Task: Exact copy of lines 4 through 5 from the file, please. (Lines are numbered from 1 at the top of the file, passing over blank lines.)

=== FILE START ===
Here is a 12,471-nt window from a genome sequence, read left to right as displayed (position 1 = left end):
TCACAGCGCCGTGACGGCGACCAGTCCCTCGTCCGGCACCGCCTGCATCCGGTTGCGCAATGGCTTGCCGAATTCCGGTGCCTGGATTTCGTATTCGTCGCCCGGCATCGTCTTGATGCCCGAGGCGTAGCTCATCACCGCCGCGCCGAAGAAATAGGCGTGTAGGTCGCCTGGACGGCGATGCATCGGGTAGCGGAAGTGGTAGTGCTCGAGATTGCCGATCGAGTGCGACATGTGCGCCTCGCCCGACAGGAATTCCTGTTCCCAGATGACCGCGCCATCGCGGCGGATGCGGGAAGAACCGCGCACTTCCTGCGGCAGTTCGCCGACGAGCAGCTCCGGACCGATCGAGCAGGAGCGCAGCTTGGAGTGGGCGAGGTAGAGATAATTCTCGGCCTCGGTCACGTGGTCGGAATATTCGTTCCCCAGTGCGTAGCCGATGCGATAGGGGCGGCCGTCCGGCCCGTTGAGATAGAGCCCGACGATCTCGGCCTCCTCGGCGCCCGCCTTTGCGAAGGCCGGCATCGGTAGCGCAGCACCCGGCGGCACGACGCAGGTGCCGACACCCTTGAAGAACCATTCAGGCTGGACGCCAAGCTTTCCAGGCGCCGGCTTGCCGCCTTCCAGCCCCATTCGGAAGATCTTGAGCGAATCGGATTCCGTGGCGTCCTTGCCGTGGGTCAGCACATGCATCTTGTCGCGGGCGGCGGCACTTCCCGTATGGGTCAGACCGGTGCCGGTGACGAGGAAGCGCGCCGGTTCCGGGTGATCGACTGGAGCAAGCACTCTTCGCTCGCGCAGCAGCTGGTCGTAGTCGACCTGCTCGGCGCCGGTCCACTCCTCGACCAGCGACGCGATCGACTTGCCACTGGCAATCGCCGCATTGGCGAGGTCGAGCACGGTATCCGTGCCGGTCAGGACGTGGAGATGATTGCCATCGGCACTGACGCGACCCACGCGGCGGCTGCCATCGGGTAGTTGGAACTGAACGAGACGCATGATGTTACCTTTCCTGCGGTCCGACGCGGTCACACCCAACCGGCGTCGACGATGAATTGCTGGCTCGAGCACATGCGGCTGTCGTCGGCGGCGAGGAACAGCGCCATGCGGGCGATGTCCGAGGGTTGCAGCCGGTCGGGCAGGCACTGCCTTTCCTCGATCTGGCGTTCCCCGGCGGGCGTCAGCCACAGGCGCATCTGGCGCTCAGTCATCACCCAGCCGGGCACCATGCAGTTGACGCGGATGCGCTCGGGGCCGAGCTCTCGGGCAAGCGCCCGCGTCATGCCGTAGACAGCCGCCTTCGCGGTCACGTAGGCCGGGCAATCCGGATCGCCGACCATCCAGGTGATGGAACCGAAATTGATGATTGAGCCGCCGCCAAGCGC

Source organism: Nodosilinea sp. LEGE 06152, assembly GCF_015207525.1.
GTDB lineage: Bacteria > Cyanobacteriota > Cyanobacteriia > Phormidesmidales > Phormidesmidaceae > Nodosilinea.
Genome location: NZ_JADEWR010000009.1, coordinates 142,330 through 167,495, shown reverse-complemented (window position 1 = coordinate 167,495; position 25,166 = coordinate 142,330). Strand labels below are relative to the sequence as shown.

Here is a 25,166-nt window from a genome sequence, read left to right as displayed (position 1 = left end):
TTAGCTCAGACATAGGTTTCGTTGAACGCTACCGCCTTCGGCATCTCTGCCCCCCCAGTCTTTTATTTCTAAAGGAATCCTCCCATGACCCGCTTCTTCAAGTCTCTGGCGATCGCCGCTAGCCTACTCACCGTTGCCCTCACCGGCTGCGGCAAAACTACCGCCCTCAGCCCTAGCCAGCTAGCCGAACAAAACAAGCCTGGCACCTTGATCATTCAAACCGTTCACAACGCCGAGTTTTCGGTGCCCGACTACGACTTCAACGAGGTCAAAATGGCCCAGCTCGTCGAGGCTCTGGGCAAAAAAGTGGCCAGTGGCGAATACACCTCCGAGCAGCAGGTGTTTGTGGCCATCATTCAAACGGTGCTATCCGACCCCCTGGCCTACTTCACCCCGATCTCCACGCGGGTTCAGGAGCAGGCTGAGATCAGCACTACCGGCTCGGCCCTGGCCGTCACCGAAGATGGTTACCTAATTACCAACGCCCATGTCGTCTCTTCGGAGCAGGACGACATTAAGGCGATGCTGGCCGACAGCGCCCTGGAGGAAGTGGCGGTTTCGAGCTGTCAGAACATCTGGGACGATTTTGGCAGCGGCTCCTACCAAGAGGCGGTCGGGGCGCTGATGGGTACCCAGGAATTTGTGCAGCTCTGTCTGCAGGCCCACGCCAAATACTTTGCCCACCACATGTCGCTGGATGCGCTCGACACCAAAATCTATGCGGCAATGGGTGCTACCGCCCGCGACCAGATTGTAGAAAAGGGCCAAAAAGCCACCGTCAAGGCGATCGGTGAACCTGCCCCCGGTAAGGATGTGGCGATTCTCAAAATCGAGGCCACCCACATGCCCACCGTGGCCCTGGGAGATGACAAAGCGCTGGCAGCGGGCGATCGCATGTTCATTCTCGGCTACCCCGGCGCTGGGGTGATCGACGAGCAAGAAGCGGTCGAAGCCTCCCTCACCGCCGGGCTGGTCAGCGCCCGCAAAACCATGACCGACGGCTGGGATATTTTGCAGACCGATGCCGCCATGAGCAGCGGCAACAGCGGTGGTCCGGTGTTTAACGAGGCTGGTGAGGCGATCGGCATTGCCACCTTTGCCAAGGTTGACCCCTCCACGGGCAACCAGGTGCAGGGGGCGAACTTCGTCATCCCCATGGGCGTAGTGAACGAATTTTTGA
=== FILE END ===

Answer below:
GTDB lineage: Bacteria > Cyanobacteriota > Cyanobacteriia > Phormidesmidales > Phormidesmidaceae > Nodosilinea.
Genome location: NZ_JADEWR010000009.1, coordinates 142,330 through 167,495, shown reverse-complemented (window position 1 = coordinate 167,495; position 25,166 = coordinate 142,330). Strand labels below are relative to the sequence as shown.